For all race info around the area, you can go to or for a full list of races in your area!  If you are not from Michigan, will still work for ya :)

Last but not least, I got a real job!  Yes, a real full time pretty sweet job...the only downside of it, is it is quite a commute, which totally messes with my stand by workout schedule.  But alas, I have to deal with it!  I will admit, the first 1.5weeks of work I did not exercise much (besides taking the stairs at work!) because I was tired and just not used to the schedule; however, I realized I need to get my butt in gear, and if that means going to sleep earlier for an early morning run, thats what it means.  I need to make my health and fitness a priority, and why not learn how to juggle that with a full time job now?  I mean, I plan on having a full time job for quite some time, and when I am 40 and possibly have children and a job, will I give up running? Hell no, I will be that mom with the jogging stroller at 6am!  And I am not kidding about that either lol.  I have been attempting to fall asleep no later than 11/1115pm and waking up around 550am to either do a run or another shorter workout...and sometimes I am able to squeeze in a run in the evening when I am home!  There are times I just feel tired from work but luckily, I work in a city full of runners and active people alike, so every time I drive home, I see tons of people running around Ann Arbor and I think, yep I am totally going for a run when I get home!  Or, I am totally waking up early to run tomorrow morning!

One food that I am going nuts over right now is...Asparagus!!!!!!  I have been an asparagus nut lately...for one thing, it is totally in season right now, so it is cheaper and more delicious.  And another, it is such a versatile can eat it plain, put it in salads or do what I do, and throw it in a stir fry or a yummy pasta!  My favorite is putting it in a stir fry because well, I personally love stir frys, it is SUCH  a great way to get so many vegetables!!  And asparagus is great in it, trust me!  I usually do Asparagus, broccoli, onions, all sorts of peppers, and snow peas or carrots...yum!  Then a protein of your choice.

So why is asparagus so good for us?  Lets talk about great sources of fiber, vitamin C, vitamin B6, and antioxidants!  And please, always buy fresh.  Asparagus in a can is insanely salt laden and although runners need sodium, no one needs that much.  Plus it doesnt taste near as good as fresh :)

So get ready for race season, recover properly, and time manage your job/school with your fitness!  Always make yourself a priority, and that means making your health and fitness a priority.  Never sacrifice that part of you; if you neglect your health and fitness, you are neglecting every other aspect of your life as well, including the people that you love and take care of.


Friday, January 21, 2011

Beats That Keep My Feet Beating The Ground (Or Treadmill)

So it has been over a week since I last updated this, but not to fear I have definitely gotten my running in!  Have you?  If not, get to it!

Now that I finally feel like I am in decent running shape, I have been seeing the goal of running a half marathon in 2011 seem closer than ever before.  I ran 4 miles yesterday and I must admit I kind of copped out (granted I had 2 new and absolutely adorable puppies to take care of, so that was part of the reason), but I stopped running at mile 4 when I felt completely fine and not tired at all (where as a month ago, 4 miles and I felt about done.  That 10K on Thanksgiving was rough, I won't lie).  But even though I felt guilty for a second because I cut my run so short, it also made me realize hey, at mile 4 I felt awesome, I could probably at least crank out 6 miles maybe even 7 if I feel super motivated and in the groove!  But what keeps us in the groove while running?  Is it listening to the pounding of our feet on the pavement/treadmill/track/some tangible surface?  Is it that feeling of sweat coming over your face and dripping on the back of your neck and realizing hey, I am totally burning off that cookie from last night?  Is it the rhythm of your heart beat in sync with your breathing patterns?  Or is it just a really awesome song/inspirational and up beat mix of music that somehow causes you to run 5 times better than if you were just running in silence?  For me, it is definitely all of the above; however, I must admit that if I am listening to an amazingly up beat and fast paced song, it keeps me going every time.  The pounding of my feet in tune with the beat of the song while simultaneously in sync with my breathing pattern and knowing that hey, I AM burning off that chocolate I ate yesterday, or today (or both), it is an incredible feeling.  When you get all of those elements just right, its as if nothing can stop you.  You are so relaxed and in the moment, it is almost as if you are meditating (which I swear I am sometimes).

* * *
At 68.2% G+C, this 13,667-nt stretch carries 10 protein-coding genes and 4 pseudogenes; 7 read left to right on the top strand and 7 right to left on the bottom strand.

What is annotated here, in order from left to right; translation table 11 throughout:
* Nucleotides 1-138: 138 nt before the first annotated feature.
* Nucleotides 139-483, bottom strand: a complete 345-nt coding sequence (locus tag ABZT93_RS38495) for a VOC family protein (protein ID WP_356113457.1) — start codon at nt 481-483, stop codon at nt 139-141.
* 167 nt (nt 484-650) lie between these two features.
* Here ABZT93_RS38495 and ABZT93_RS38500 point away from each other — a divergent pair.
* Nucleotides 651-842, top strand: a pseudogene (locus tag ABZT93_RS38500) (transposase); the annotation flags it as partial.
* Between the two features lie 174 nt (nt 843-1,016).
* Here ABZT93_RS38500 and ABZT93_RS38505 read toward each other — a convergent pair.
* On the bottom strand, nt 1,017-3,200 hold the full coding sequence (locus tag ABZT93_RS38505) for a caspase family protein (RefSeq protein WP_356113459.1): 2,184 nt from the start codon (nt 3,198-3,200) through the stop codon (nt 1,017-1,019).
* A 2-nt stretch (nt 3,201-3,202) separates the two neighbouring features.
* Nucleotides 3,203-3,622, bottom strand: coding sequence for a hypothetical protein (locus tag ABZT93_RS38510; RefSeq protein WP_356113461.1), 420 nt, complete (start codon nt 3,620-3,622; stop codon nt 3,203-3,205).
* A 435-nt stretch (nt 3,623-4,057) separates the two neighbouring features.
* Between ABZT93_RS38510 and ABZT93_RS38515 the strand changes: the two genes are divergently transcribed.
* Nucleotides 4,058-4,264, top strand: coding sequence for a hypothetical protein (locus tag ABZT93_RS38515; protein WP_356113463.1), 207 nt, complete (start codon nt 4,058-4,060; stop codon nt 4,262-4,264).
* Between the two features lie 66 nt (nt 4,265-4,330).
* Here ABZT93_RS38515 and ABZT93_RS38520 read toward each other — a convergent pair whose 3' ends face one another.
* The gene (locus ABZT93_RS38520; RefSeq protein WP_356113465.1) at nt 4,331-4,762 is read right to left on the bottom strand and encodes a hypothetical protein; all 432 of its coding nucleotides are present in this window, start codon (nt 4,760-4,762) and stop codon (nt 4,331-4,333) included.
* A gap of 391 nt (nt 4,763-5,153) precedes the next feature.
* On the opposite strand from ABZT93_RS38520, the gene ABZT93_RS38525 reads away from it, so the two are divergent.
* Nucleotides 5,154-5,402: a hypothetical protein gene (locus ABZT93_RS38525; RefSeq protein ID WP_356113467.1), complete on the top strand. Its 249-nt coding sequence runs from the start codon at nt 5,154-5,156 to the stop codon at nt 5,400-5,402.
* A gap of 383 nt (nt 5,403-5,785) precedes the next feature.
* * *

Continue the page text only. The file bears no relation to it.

But alas, concentration like this does take some time and focus.  It rarely comes right at the start of your run, or even when you first start out running.  Getting there takes some work but when you find that moment of Zen (does that mean being at peace with your mind and body?  Thats what I am trying to convey) while running, it is beautiful.  So I am going to attempt to help you reach that goal with a few tutorials on Stride, Breathing, and then a list of some of my favorite tracks to listen to while running (which for those of you who know me, will be surprised by my music choices!)